The future that fast-growing cities in South Asia and Africa choose — cleaner and safer, or dirtier and more dangerous — will be pivotal to efforts to limit global warming to 1.5 degrees Celsius, scientists said in a key U.N. report last week.

Iconic metropolises such as New York and London often grab headlines with their plans to cut air pollution, adopt electric transport, design green buildings or protect residents from floods.

But greater efforts are needed to make similar changes in developing-world cities, particularly as many smaller ones lack the knowledge and financial resources to do it, experts said.

“We know that much of urban growth is going to be in these small- and medium-sized cities in the global south,” said William Solecki, an author of the climate science report and professor at Hunter College-City University of New York.

However, “these are cities that historically have had limited capacity in governance and finance,” he said.

Around the world, cities consume more than two-thirds of the world’s energy and account for about three-quarters of carbon dioxide emissions, according to the United Nations.

Whether they can cut those emissions swiftly and protect inhabitants against worsening climate impacts, from flooding to heat waves, will play a huge role in determining whether the goals of the 2015 Paris Agreement on climate change are met.

But many cities in poorer nations face significant challenges, including large and growing slum populations that lack basic services and are increasingly at risk from climate disasters, experts said.

“The report highlights that climate change will impact the most vulnerable, that the capacity to respond will be most limited in those locations and among those peoples,” Solecki said.

The report from the Intergovernmental Panel on Climate Change outlined ways to hold warming to 1.5 C above pre-industrial times, and sounded the alarm about the consequences if action to achieve that goal is not stepped up.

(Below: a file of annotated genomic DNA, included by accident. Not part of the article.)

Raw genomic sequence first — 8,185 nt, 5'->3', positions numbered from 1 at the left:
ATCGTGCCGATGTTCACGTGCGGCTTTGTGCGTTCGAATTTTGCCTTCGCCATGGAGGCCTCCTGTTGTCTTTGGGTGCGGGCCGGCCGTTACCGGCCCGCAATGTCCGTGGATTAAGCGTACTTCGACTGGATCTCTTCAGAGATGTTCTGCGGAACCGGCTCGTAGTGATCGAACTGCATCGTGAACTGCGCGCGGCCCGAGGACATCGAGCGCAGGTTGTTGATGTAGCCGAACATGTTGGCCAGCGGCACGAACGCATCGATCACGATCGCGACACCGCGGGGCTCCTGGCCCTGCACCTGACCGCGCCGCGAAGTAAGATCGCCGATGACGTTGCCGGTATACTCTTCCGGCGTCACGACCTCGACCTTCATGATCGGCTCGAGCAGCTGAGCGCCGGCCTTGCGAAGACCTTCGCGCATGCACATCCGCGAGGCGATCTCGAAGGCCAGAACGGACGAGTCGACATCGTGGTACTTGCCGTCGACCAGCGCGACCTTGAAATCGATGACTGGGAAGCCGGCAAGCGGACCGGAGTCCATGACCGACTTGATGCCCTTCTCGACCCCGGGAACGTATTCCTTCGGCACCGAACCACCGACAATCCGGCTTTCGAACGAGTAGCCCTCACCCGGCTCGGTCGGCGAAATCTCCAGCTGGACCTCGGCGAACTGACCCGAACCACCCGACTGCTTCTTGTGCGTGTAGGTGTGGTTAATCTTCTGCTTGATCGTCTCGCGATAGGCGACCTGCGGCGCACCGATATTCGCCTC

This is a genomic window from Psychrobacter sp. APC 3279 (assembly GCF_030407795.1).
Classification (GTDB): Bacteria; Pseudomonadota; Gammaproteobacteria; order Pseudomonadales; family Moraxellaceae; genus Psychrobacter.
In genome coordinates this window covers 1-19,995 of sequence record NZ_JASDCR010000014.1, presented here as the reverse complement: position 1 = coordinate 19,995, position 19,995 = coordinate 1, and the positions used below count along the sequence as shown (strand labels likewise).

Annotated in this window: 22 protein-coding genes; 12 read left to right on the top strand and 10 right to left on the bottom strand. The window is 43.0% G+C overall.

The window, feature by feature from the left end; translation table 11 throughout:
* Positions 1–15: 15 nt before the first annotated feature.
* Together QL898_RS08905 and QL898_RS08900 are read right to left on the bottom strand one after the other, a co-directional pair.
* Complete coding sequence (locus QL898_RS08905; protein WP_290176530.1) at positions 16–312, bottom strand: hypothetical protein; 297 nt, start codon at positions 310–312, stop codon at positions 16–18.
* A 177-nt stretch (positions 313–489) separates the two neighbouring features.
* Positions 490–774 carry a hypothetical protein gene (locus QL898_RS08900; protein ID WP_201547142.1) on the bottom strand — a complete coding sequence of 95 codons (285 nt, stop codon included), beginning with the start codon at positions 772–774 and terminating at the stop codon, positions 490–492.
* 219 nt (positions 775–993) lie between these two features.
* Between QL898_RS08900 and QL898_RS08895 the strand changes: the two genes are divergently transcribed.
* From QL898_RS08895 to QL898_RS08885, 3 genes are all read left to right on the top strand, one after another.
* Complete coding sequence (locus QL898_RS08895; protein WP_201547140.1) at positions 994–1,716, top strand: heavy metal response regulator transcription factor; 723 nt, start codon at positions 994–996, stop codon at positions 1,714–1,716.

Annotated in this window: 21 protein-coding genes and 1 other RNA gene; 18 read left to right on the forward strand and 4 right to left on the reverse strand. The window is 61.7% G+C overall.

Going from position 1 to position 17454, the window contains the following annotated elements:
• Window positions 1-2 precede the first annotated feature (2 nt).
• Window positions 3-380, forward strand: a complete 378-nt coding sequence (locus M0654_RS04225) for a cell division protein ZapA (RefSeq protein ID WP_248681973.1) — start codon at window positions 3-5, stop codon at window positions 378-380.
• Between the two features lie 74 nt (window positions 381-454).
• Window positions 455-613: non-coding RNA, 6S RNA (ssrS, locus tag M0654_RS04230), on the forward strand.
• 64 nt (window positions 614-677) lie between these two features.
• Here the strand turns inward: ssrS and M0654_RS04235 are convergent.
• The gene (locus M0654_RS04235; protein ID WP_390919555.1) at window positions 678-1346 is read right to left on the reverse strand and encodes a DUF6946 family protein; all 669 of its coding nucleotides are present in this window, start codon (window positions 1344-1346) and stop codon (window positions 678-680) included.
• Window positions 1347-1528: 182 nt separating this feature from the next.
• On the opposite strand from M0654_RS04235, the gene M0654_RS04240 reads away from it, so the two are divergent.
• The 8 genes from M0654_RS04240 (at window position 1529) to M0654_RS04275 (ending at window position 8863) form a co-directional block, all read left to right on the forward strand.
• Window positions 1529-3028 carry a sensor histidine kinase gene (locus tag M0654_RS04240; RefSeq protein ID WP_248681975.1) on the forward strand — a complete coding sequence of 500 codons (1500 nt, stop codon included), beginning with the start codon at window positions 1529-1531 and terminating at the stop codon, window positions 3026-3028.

The world’s slum population, for instance, is expected to triple to 3 billion by 2050, placing a significant proportion of people “beyond the direct reach” of formal policies to cut emissions and adapt to wild weather and rising seas, it noted.

How to tackle the conditions that lead to informal urban settlements and fuel the risks to their inhabitants “is a central question,” the report said.

Among the problems that need to be addressed, it said, are poverty, weak governance and low levels of investment by local authorities.

On the brighter side, the lack of government services in poorer parts of cities also can spur “green” informal economies, based around things like recycling. Such economies are often low-carbon and use resources efficiently, the report noted.

Bringing low-carbon transitions to slums will require governments teaming up with communities, it said.

But “there is no guarantee that these partnerships will evolve or cohere into the type of service delivery and climate governance system that could steer the change on a scale required to limit to warming to 1.5 C,” the report warned.

Still, it acknowledged work by some organizations, such as Shack/Slum Dwellers International, to try to make that happen.

That nonprofit network is collaborating, among other initiatives, on a project in the South African city of Durban to build evidence — in part by having slum communities collect data — on the best ways to upgrade more than 20 informal settlements.

Mark Watts, executive director of C40 Cities, which promotes climate action in metropolises, said his group is funding advisers for member African cities, to help them put together plans in line with the 1.5 C warming goal.

While those cities may lack expertise, they do not have “big negative bureaucracies to push against,” which may make winning the case for low-carbon development easier, he said.

They also can “leapfrog the mistakes made by the West,” he added.

An African city that lacks a waste management system, for instance, can build modern treatment plants that run on clean energy, rather than trying to fix or improve older facilities.

Watts urged cities to stop investing in infrastructure — including roads — that is likely to hike carbon emissions in future.

Instead they should put scarce resources into clean transport, zero-carbon buildings and training people to deliver green infrastructure, he said.

Seven cities that are members of C40 — New York, Barcelona, Copenhagen, London, Oslo, Paris and Stockholm — have already published climate change strategies designed to deliver on the 1.5 C goal, and a further 65 have committed to do so.

But most cities are still developing in an unsustainable way that is adding to carbon emissions, Watts said.

The 1.5 C report made clear what cities must do to become green and resilient, and the urgency of following that path, he noted.

“The cities that don’t change won’t be viable in a few decades’ time,” he warned.


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